of particular sects, which would naturally promote II. But beside certain histories which assumed their circulation amongst the favourers of those the names of apostles, and which were forgeries opinions. After all, they were probably much properly so called, there were some other Christian more obscure than we imagine. Except the Goswritings, in the whole or in part of an historical pel according to the Hebrews, there is none of nature, which, though not forgeries, are denomi- which we hear more than the Gospel of the nated apocryphal, as being of uncertain or of no Egyptians; yet there is good reason to believe that authority.

Clement, a presbyter of Alexandria in Egypt, A. Of this second class of writings, I have found D. 184, and a man of almost universal reading, only two which are noticed by any author of the had never seen it.t A Gospel according to Peter, first three centuries, without express terms of was another of the most ancient books of this kind; condemnation; and these are, the one, a book en- yet Serapion, bishop of Antioch, A. D. 200, bad titled the Freaching of Peter, quoted repeatedly not read it, when he heard of such a book being by Clemens Alexandrinus, A. Ď. 196; the other, in the hands of the Christians of Rhossus in Cili a book entitled the Revelation of Peter, upon cia; and speaks of obtaining a sight of this Gospel which the above-mentioned Clemens Alexandri- from some sectaries who used it. Even of the nus is said, by Eusebius, to have written notes; Gospel of the Hebrews, which confessedly stands and which is twice cited in a work still extant, at the head of the catalogue, Jerome, at the end ascribed to the same author.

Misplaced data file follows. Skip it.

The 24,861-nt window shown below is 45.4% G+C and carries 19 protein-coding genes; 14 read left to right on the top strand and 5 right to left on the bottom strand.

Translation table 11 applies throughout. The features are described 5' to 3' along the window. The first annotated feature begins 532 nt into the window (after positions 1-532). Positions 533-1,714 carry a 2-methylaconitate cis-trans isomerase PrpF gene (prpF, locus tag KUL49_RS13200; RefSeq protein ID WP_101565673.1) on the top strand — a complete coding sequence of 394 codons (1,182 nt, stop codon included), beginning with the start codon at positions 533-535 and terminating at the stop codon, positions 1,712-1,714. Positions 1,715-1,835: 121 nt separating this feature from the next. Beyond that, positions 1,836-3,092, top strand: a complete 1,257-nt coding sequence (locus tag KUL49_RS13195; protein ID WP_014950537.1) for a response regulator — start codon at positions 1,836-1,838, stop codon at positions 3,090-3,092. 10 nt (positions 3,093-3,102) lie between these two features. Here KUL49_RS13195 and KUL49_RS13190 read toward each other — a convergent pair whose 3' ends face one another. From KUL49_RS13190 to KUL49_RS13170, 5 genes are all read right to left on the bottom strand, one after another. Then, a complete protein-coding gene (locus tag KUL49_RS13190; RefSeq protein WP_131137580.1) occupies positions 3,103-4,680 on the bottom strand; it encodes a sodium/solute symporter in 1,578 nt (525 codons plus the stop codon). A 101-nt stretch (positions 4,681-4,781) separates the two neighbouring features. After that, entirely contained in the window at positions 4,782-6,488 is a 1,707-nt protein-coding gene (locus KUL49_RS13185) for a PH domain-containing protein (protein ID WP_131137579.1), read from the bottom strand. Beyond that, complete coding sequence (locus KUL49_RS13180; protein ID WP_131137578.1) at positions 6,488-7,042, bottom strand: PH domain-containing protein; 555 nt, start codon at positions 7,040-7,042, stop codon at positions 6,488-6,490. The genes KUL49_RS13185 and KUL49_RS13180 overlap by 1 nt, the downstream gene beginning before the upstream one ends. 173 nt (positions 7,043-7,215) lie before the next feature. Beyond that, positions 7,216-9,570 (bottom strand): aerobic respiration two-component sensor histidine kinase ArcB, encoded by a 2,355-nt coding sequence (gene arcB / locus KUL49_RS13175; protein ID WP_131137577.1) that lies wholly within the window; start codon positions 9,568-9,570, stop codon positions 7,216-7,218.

of the fourth century, was glad to procure a copy I conceive, therefore, that the proposition we by the favour of the Nazarenes of Berea. Na have before advanced, even after it had been sub- thing of this sort ever happened, or could have jected to every exception, of every kind, that can happened concerning our Gospels. be alleged, separates, by a wide interval, our his One thing is observable of all the apocryphal torical Scriptures from all other writings which Christian writings, viz. that they proceed upon prosess to give an account of the same subject. the same fundamental history of Christ and his We may be permitted however to add, apostles, as that which is disclosed in our Scrip

tures. The mission of Christ, his power of work* In applying to this Gospel, what Jerome in the lat. ing miracles, his communication of that power to ter end of the fourth century has mentioned of a Hebrew the apostles, his passion, death, and resurrection, Gospel, I think it probable that we sometimes confound it with a Hebrew copy of Saint Matthew's Gospel, whether an original or version, which was then extant. *Lardner, Cred. vol. xii. p. 158. f Lardner, Cred. vol. xii. p. 53.

Jones, vol. i. p. 243. Lardner, Cred. vol. ii. p. 557.